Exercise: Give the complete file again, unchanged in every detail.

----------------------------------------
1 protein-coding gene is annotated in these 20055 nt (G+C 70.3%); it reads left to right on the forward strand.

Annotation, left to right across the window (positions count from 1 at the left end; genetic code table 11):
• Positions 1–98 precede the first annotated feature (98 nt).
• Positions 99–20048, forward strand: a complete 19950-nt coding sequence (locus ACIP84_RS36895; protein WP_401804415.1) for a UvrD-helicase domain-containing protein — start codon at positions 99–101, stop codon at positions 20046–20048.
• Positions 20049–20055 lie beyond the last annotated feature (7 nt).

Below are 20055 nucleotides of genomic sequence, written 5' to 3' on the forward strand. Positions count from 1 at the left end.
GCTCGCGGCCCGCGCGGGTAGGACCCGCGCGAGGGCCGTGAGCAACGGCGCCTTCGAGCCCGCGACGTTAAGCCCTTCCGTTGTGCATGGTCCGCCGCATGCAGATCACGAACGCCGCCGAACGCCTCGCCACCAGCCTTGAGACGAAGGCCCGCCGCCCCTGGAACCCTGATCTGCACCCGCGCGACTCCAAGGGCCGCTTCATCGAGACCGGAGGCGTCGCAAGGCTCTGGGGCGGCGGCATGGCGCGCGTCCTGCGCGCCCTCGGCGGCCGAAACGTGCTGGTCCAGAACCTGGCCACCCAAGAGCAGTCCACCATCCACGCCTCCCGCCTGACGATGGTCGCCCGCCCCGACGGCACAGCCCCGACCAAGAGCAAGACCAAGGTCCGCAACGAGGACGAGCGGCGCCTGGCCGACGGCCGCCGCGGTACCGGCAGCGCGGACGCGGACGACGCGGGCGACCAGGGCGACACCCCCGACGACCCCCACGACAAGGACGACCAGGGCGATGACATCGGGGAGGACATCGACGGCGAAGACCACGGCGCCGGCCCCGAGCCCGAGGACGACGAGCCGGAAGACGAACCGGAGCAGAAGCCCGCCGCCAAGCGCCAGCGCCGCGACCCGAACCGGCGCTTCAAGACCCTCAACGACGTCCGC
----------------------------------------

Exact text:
1 protein-coding gene is annotated in these 20055 nt (G+C 70.3%); it reads left to right on the forward strand.

Annotation, left to right across the window (positions count from 1 at the left end; genetic code table 11):
• Positions 1–98 precede the first annotated feature (98 nt).
• Positions 99–20048, forward strand: a complete 19950-nt coding sequence (locus ACIP84_RS36895; protein WP_401804415.1) for a UvrD-helicase domain-containing protein — start codon at positions 99–101, stop codon at positions 20046–20048.
• Positions 20049–20055 lie beyond the last annotated feature (7 nt).

Below are 20055 nucleotides of genomic sequence, written 5' to 3' on the forward strand. Positions count from 1 at the left end.
GCTCGCGGCCCGCGCGGGTAGGACCCGCGCGAGGGCCGTGAGCAACGGCGCCTTCGAGCCCGCGACGTTAAGCCCTTCCGTTGTGCATGGTCCGCCGCATGCAGATCACGAACGCCGCCGAACGCCTCGCCACCAGCCTTGAGACGAAGGCCCGCCGCCCCTGGAACCCTGATCTGCACCCGCGCGACTCCAAGGGCCGCTTCATCGAGACCGGAGGCGTCGCAAGGCTCTGGGGCGGCGGCATGGCGCGCGTCCTGCGCGCCCTCGGCGGCCGAAACGTGCTGGTCCAGAACCTGGCCACCCAAGAGCAGTCCACCATCCACGCCTCCCGCCTGACGATGGTCGCCCGCCCCGACGGCACAGCCCCGACCAAGAGCAAGACCAAGGTCCGCAACGAGGACGAGCGGCGCCTGGCCGACGGCCGCCGCGGTACCGGCAGCGCGGACGCGGACGACGCGGGCGACCAGGGCGACACCCCCGACGACCCCCACGACAAGGACGACCAGGGCGATGACATCGGGGAGGACATCGACGGCGAAGACCACGGCGCCGGCCCCGAGCCCGAGGACGACGAGCCGGAAGACGAACCGGAGCAGAAGCCCGCCGCCAAGCGCCAGCGCCGCGACCCGAACCGGCGCTTCAAGACCCTCAACGACGTCCGC